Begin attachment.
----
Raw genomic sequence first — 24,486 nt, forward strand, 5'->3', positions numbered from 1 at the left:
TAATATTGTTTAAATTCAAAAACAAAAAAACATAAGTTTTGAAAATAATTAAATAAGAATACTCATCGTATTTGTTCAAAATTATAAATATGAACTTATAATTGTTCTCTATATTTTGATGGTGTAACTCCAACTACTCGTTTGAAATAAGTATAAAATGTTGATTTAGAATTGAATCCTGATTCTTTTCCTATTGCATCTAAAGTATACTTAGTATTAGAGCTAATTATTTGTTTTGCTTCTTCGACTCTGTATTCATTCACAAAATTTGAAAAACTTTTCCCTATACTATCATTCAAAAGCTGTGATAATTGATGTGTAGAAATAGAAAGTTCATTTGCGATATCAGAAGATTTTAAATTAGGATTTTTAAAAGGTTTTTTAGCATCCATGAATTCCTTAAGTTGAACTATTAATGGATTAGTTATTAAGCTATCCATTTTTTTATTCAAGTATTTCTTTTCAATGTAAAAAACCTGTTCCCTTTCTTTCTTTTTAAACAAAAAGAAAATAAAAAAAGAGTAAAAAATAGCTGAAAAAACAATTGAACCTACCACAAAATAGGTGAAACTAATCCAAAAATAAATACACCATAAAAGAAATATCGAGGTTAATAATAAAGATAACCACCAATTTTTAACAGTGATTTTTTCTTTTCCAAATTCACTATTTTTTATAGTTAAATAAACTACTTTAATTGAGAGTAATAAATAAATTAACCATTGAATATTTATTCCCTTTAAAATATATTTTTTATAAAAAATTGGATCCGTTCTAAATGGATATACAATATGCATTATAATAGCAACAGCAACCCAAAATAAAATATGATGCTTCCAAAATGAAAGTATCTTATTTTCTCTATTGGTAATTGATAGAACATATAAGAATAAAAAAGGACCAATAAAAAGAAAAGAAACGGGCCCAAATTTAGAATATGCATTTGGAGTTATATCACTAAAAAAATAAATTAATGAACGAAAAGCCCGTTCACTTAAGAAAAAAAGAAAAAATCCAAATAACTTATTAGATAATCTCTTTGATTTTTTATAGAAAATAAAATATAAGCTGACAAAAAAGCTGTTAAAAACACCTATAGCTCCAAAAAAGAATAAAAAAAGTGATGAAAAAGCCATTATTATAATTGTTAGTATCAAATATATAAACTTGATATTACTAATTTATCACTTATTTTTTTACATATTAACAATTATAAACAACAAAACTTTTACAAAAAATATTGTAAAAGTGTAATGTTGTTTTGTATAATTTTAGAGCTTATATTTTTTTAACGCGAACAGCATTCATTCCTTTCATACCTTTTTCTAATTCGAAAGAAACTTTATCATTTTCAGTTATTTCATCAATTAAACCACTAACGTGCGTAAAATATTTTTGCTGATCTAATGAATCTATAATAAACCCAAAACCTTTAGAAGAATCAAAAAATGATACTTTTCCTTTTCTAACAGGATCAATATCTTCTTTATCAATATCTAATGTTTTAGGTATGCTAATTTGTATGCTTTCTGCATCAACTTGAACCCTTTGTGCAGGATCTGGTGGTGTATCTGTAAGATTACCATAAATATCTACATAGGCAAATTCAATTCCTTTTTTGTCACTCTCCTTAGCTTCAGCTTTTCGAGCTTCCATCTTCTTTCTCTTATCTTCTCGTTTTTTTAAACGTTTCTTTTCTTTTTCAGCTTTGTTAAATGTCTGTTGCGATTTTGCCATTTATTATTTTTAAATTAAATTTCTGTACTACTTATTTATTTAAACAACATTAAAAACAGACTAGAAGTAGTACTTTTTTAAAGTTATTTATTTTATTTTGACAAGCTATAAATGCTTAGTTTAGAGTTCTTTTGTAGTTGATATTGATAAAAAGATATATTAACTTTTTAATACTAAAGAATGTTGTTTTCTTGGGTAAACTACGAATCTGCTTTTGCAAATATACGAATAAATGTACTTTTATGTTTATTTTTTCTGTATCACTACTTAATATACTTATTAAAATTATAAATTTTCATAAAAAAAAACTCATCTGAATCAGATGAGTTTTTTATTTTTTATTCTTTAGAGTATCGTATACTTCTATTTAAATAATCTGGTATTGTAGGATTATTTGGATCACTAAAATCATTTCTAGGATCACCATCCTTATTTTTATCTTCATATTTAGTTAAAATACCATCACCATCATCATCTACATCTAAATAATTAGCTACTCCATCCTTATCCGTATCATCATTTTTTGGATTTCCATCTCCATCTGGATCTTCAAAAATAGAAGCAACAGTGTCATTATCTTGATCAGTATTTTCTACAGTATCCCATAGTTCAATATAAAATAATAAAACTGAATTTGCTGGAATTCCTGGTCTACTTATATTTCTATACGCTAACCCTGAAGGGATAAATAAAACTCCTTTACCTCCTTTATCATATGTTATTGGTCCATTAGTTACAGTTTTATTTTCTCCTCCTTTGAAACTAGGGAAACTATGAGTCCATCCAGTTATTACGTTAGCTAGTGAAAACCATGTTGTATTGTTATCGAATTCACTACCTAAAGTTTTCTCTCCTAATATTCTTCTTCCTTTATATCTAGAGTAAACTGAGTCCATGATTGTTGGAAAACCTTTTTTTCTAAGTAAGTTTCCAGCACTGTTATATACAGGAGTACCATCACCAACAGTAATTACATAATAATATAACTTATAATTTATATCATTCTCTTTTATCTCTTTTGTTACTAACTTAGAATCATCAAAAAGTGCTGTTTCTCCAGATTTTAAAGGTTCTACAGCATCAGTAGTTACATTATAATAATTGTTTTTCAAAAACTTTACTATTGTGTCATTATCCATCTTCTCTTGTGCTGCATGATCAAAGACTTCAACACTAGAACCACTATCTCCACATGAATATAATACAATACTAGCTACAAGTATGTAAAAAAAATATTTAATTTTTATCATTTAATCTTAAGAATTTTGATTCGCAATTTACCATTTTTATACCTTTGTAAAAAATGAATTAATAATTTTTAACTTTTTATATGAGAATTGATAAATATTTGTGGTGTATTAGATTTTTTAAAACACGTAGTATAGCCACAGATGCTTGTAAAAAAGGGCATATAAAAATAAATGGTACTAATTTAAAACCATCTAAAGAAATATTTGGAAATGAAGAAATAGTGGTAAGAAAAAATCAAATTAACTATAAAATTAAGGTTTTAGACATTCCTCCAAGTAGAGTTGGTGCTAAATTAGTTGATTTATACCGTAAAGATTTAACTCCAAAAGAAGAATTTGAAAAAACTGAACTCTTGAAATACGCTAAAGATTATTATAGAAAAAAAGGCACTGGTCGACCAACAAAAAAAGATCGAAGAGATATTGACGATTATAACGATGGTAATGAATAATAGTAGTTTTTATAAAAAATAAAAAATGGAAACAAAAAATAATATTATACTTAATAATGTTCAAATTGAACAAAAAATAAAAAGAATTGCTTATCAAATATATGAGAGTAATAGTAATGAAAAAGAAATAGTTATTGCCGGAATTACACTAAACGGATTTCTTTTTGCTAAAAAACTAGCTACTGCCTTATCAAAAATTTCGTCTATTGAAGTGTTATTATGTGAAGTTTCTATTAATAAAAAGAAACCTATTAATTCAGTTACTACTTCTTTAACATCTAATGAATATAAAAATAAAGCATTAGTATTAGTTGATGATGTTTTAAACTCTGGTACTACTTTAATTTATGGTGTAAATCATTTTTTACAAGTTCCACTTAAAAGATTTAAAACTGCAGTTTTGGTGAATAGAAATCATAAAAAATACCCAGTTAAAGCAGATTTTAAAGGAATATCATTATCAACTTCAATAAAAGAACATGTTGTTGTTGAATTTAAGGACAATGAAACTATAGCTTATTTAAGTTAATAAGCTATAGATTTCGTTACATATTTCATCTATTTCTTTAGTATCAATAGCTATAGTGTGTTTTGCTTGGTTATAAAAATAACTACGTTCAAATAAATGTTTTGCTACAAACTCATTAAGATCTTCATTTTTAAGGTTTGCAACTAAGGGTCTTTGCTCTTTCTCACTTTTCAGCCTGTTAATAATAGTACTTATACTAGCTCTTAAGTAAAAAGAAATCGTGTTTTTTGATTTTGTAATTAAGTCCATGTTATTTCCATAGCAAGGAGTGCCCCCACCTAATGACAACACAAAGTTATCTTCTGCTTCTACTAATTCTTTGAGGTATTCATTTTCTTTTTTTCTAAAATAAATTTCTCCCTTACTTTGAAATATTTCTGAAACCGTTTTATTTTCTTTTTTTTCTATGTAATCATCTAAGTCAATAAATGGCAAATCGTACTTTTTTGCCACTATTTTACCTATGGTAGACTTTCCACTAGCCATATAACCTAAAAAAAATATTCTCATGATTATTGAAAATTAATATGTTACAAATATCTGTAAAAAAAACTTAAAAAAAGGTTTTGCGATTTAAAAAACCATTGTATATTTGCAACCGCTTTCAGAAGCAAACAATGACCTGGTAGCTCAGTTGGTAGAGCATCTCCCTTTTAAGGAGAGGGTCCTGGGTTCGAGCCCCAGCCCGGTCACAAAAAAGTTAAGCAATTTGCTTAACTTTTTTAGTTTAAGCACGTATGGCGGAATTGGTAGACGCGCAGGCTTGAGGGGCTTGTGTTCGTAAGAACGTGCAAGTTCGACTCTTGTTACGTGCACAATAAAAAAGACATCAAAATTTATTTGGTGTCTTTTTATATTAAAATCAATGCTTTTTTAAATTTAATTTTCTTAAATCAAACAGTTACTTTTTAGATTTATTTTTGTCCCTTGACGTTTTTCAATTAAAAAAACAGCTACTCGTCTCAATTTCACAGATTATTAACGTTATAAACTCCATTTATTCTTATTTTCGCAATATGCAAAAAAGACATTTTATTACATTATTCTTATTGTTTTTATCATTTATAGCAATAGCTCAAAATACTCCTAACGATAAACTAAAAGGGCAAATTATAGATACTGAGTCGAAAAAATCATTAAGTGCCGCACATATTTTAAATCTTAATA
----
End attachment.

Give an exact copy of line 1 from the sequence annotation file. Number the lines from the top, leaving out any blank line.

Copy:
Raw genomic sequence first — 24,486 nt, forward strand, 5'->3', positions numbered from 1 at the left: